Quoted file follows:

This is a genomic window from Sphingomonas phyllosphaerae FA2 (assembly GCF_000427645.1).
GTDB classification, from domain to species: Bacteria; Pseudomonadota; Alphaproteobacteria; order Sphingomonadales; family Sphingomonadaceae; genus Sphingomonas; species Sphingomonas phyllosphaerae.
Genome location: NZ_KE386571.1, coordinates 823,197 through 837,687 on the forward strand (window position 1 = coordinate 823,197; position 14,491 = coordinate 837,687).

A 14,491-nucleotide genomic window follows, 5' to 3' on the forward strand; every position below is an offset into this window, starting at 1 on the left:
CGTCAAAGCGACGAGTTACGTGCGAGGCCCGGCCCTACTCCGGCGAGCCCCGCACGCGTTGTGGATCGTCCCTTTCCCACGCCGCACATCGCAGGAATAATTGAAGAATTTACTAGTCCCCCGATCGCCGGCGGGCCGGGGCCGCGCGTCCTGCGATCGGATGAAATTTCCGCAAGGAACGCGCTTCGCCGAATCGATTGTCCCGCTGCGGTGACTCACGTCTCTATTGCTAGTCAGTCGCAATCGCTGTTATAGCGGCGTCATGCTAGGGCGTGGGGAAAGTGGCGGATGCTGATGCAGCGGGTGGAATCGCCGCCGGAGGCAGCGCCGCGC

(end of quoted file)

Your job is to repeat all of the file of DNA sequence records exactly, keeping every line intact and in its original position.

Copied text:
This is a genomic window from Sphingomonas phyllosphaerae FA2 (assembly GCF_000427645.1).
GTDB classification, from domain to species: Bacteria; Pseudomonadota; Alphaproteobacteria; order Sphingomonadales; family Sphingomonadaceae; genus Sphingomonas; species Sphingomonas phyllosphaerae.
Genome location: NZ_KE386571.1, coordinates 823,197 through 837,687 on the forward strand (window position 1 = coordinate 823,197; position 14,491 = coordinate 837,687).

A 14,491-nucleotide genomic window follows, 5' to 3' on the forward strand; every position below is an offset into this window, starting at 1 on the left:
CGTCAAAGCGACGAGTTACGTGCGAGGCCCGGCCCTACTCCGGCGAGCCCCGCACGCGTTGTGGATCGTCCCTTTCCCACGCCGCACATCGCAGGAATAATTGAAGAATTTACTAGTCCCCCGATCGCCGGCGGGCCGGGGCCGCGCGTCCTGCGATCGGATGAAATTTCCGCAAGGAACGCGCTTCGCCGAATCGATTGTCCCGCTGCGGTGACTCACGTCTCTATTGCTAGTCAGTCGCAATCGCTGTTATAGCGGCGTCATGCTAGGGCGTGGGGAAAGTGGCGGATGCTGATGCAGCGGGTGGAATCGCCGCCGGAGGCAGCGCCGCGC